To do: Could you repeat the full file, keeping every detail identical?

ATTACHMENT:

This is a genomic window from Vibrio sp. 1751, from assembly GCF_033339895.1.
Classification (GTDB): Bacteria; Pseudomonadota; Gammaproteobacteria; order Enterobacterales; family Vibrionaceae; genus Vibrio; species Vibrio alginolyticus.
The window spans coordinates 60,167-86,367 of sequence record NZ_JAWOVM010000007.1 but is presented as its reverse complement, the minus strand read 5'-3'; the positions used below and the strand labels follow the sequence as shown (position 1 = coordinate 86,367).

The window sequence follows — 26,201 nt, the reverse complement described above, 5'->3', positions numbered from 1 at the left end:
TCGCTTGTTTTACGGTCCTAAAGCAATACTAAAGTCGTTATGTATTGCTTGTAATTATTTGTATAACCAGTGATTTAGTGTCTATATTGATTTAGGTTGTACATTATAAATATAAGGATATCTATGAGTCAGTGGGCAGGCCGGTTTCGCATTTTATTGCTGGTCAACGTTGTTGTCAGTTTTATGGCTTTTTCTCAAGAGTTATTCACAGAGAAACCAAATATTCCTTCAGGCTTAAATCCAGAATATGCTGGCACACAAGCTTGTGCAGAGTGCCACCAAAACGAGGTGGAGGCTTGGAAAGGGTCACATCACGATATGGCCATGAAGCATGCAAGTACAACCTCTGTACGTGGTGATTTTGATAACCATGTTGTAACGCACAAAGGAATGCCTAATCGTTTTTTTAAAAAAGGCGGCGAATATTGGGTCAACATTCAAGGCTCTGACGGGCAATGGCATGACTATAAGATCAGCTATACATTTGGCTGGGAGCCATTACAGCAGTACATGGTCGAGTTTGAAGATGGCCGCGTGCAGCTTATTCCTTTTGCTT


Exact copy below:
This is a genomic window from Vibrio sp. 1751, from assembly GCF_033339895.1.
Classification (GTDB): Bacteria; Pseudomonadota; Gammaproteobacteria; order Enterobacterales; family Vibrionaceae; genus Vibrio; species Vibrio alginolyticus.
The window spans coordinates 60,167-86,367 of sequence record NZ_JAWOVM010000007.1 but is presented as its reverse complement, the minus strand read 5'-3'; the positions used below and the strand labels follow the sequence as shown (position 1 = coordinate 86,367).

The window sequence follows — 26,201 nt, the reverse complement described above, 5'->3', positions numbered from 1 at the left end:
TCGCTTGTTTTACGGTCCTAAAGCAATACTAAAGTCGTTATGTATTGCTTGTAATTATTTGTATAACCAGTGATTTAGTGTCTATATTGATTTAGGTTGTACATTATAAATATAAGGATATCTATGAGTCAGTGGGCAGGCCGGTTTCGCATTTTATTGCTGGTCAACGTTGTTGTCAGTTTTATGGCTTTTTCTCAAGAGTTATTCACAGAGAAACCAAATATTCCTTCAGGCTTAAATCCAGAATATGCTGGCACACAAGCTTGTGCAGAGTGCCACCAAAACGAGGTGGAGGCTTGGAAAGGGTCACATCACGATATGGCCATGAAGCATGCAAGTACAACCTCTGTACGTGGTGATTTTGATAACCATGTTGTAACGCACAAAGGAATGCCTAATCGTTTTTTTAAAAAAGGCGGCGAATATTGGGTCAACATTCAAGGCTCTGACGGGCAATGGCATGACTATAAGATCAGCTATACATTTGGCTGGGAGCCATTACAGCAGTACATGGTCGAGTTTGAAGATGGCCGCGTGCAGCTTATTCCTTTTGCTT